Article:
A Well-Balanced Buck Age Structure Is What Nature Intended
The white-tailed deer is the most revered animal in North America. How do I know that? Because more licensed hunters flock to the field to hunt the whitetail each season than any other species.
The whitetail is loved, no doubt.
So why is it that people oftentimes confuse trophy management with QDM? Why do they refuse to do what’s best for the herd? Or at the very least, why do they ignore the fact that managing for bigger bucks doesn’t just lend to trophy hunting?
Kip Adams with the Quality Deer Management Association (QDMA) shares some insight on this matter.
“Trophy management differs from QDM in it typically results in lower deer densities and advanced buck age structures,” Adams said. “With QDM, the goal is to have balanced age structures; while with trophy deer management, the goal is to move a lot of bucks into the fully mature age classes.
“Managing deer herds using the QDM philosophy helps put the right number of deer on the landscape, and this ensures all deer receive abundant nutrition without degrading the habitat,” Adams continued. “QDM also ensures there is a balanced age structure and adult sex ratio. These are both very good for deer herds.”
It improves the health and well-being of the entire herd.
It increases or decreases the population density based on what the property needs.
Each animal has the amount of food it requires to stay nutritionally sound.
You will see older (bigger) bucks and deer are more visible, which means more exciting trips afield.
It helps ensure hunting opportunities for future generations.
The science is on QDM’s side, too. And managing deer so that you have a balanced buck age structure improves the overall health of the entire population. Having the right age structure improves the herd dynamics in numerous ways. Many people don’t realize that. And many who do, refuse to accept it.
“Yes, deer evolved with balanced age structures, and unhunted populations today have very balanced age structures, so as managers, we should try to mimic what nature produces,” Adams said. “Deer are extremely social animals with regard to exchanging information at rubs and scrapes, and their social order works best with balanced age structures.”
Furthermore, the management practices that go into managing for older deer stem from increasing the quality of habitat, food sources, bedding cover and fine-tuning harvest decisions — all of which benefit younger bucks, does of all ages and fawns.
The rut is a major factor. A balanced age structure translates to a shorter, more synchronized rut. More action is witnessed as bucks have to work harder to find does. But it’s been proven they’re worked far less overall during a shorter rut than when buck-to-doe ratios aren’t as close. The breeding is then spread out over months instead of weeks and that scenario takes much more of a toll on a buck’s body and health.
It’s also better for fawns as well. A more synchronized rut means a tighter fawning window the following spring. The fawn recruitment rate and success of the fawn drop relies on many fawns hitting the ground simultaneously. This makes it much more difficult for predators to kill as many of them than when fawns are born over a longer span of time.
“Protecting the majority of young bucks will allow numerous bucks to get into the middle age classes (3½ to 4½ years old) and provides outstanding hunting opportunities,” Adams said. “Some of these will hit the fully mature age classes and provide even better hunting. My top tips to have older bucks are to provide great cover, be aware of your hunting pressure, and work with your neighbors.”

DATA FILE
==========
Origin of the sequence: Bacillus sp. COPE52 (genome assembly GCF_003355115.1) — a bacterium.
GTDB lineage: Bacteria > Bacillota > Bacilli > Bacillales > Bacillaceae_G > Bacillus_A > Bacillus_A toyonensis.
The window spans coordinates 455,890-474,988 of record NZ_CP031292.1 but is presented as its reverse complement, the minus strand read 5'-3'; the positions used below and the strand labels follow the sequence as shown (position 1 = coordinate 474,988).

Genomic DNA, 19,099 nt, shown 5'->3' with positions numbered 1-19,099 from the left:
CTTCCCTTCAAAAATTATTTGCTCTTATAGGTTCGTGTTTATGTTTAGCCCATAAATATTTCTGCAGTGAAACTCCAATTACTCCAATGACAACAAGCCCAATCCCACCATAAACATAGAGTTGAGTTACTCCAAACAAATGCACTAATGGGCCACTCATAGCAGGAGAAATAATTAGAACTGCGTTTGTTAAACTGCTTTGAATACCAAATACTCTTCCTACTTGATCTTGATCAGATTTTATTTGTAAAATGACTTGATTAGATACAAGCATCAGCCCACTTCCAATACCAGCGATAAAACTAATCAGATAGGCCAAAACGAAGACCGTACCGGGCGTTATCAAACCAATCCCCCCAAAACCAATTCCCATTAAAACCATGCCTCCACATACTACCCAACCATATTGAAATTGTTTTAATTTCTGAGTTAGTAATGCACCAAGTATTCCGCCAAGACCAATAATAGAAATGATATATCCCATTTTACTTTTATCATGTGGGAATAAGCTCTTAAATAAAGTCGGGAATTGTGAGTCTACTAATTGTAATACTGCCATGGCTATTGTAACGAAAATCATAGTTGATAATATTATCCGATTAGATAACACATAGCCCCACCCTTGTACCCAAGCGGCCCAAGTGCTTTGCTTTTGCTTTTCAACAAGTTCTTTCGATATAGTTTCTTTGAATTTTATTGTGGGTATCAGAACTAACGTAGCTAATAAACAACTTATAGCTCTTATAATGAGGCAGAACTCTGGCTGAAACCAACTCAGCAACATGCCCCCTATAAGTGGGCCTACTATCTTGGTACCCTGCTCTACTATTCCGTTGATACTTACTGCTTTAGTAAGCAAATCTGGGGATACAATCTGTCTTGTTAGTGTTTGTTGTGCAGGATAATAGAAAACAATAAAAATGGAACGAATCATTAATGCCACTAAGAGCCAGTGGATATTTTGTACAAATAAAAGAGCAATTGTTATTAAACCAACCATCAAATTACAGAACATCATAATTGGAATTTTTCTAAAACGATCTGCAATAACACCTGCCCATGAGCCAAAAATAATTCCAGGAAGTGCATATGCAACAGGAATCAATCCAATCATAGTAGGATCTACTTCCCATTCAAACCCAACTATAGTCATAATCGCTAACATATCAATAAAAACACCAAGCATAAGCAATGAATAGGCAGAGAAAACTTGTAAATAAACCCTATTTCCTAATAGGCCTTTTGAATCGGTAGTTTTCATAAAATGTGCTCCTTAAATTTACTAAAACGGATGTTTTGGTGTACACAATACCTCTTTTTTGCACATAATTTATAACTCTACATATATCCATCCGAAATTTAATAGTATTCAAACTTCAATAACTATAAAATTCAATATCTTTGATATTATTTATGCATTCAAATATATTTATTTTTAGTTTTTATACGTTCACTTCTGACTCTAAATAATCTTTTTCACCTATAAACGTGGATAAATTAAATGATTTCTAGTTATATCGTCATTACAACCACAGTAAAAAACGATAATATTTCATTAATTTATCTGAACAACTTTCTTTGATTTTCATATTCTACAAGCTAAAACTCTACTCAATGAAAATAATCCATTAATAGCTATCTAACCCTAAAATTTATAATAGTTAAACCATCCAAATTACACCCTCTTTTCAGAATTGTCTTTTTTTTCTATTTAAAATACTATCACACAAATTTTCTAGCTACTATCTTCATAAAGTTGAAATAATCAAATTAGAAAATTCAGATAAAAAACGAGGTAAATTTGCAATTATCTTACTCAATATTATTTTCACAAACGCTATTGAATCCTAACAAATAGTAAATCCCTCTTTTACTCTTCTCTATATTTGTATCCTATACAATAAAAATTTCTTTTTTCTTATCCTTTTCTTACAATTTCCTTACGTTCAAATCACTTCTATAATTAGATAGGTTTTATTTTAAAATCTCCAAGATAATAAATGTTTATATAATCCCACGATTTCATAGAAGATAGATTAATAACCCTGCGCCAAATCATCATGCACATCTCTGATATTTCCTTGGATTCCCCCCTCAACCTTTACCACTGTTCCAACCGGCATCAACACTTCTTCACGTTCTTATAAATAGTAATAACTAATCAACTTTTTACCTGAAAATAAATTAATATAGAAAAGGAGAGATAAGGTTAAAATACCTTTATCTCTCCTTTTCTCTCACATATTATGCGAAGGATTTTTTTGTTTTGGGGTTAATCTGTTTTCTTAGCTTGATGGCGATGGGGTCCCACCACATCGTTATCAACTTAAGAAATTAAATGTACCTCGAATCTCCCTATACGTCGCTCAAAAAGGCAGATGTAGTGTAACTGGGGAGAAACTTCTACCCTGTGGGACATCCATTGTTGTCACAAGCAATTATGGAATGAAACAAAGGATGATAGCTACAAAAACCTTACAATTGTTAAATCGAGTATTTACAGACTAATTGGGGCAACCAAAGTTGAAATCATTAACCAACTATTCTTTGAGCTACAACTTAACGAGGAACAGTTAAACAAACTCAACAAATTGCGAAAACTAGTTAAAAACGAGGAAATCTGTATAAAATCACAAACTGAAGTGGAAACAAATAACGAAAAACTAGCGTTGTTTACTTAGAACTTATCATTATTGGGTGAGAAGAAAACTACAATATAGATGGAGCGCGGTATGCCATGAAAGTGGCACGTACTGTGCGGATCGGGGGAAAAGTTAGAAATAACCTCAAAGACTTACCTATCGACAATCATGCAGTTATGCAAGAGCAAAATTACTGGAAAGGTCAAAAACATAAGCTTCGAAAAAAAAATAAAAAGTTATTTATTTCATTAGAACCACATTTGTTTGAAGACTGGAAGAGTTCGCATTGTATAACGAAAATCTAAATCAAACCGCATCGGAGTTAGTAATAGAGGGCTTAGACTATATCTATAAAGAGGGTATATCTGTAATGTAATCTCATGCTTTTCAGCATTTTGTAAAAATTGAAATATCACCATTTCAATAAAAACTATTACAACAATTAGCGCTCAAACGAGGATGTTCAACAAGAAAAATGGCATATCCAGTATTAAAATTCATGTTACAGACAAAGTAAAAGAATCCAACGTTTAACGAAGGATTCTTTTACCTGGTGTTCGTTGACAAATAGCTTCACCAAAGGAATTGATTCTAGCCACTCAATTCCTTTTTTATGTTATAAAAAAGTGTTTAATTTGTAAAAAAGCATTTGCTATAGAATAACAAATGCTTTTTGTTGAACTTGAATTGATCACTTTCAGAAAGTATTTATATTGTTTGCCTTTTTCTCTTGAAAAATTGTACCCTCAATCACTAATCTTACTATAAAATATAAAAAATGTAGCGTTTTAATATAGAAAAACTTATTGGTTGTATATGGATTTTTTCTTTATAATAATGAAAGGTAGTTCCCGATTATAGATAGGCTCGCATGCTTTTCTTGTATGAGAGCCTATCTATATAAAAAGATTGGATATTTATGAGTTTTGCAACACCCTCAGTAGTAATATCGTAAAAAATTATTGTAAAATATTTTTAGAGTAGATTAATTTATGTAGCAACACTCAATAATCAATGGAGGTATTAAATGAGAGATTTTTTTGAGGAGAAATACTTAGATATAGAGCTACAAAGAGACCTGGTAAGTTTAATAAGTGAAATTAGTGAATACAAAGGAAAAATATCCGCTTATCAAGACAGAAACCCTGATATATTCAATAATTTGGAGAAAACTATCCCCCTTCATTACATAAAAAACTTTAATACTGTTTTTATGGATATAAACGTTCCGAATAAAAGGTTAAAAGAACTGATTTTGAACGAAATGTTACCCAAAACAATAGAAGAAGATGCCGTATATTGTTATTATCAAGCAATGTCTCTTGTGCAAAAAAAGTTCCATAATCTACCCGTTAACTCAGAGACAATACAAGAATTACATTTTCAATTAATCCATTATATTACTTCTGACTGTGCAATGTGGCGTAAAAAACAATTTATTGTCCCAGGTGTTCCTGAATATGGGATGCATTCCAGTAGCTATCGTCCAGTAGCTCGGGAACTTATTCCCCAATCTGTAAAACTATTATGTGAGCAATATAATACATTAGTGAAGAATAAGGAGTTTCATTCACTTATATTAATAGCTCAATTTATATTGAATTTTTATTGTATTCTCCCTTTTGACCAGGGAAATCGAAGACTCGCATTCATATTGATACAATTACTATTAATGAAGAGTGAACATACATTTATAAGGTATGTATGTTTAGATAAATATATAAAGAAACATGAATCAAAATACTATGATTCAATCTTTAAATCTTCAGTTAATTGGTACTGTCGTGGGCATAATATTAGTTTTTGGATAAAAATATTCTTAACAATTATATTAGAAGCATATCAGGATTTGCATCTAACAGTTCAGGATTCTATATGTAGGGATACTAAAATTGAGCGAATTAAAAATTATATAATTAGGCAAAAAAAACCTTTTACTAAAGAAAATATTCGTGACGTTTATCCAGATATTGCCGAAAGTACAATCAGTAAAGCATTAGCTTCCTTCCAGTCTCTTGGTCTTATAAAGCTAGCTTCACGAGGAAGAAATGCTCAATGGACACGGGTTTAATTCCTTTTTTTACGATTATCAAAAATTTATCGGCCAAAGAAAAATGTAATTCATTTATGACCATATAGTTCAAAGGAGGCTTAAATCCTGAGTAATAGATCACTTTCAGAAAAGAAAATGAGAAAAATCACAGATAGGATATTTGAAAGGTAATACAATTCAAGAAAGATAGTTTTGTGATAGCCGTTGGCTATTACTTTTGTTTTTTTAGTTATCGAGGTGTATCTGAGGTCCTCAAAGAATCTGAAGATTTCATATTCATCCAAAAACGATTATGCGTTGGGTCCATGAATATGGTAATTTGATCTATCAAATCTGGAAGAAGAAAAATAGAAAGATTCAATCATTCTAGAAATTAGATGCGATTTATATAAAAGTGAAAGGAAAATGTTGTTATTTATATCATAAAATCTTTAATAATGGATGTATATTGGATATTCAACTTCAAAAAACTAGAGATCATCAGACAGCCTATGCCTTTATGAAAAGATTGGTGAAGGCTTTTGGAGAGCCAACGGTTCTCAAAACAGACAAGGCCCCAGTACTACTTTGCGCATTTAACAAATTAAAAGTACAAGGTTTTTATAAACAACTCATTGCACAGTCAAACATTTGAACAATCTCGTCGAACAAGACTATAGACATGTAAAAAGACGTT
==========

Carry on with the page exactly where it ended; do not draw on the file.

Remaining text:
Interestingly enough, we’ve come a long way when it comes to letting bucks reach older age classes. According to the 2018 Whitetail Report from the QDMA, the percentage of yearling bucks in the U.S. buck harvest has declined from 62 percent in 1989 to 35 percent in 2016.
There are some states that seem to do this better than others. The top five states with the lowest percentage of yearling bucks in the buck harvest include Arkansas (5 percent), Mississippi (10 percent), Louisiana (13 percent), Oklahoma (17 percent) and Florida (19 percent). The states with the highest percentage of yearling bucks in buck harvest include Wisconsin (65 percent), New Hampshire (51 percent), New York (49 percent), Virginia (49 percent), Maryland (47 percent) and Michigan (47 percent).
On the flip side, the top five states with the highest percentage of 3½-plus-year-old bucks in the buck harvest includes Mississippi (78 percent), Arkansas (77 percent), Louisiana (72 percent), Oklahoma (59 percent) and Texas (59 percent). The state with the lowest percentage of 3½-plus-year-old bucks in the buck harvest were Tennessee (16 percent), Wisconsin (16 percent), New York (19 percent), Vermont (20 percent) and New Hampshire (24 percent).
The future looks good. In fact, with the exception of Chronic Wasting Disease, it looks better than it ever has. But how should we approach the public stigma that oftentimes follows managing for big deer? How can we use science to show that it actually benefits the species? That’s the million-dollar question. But we’ll leave you with this thought.
“Trophy deer management is not supported by the majority of Americans, but QDM is,” Adams said. “Just as big trees can be a sign of successful forest management and big fish can be a sign of successful fish management, big healthy deer are a sign of successful deer management.”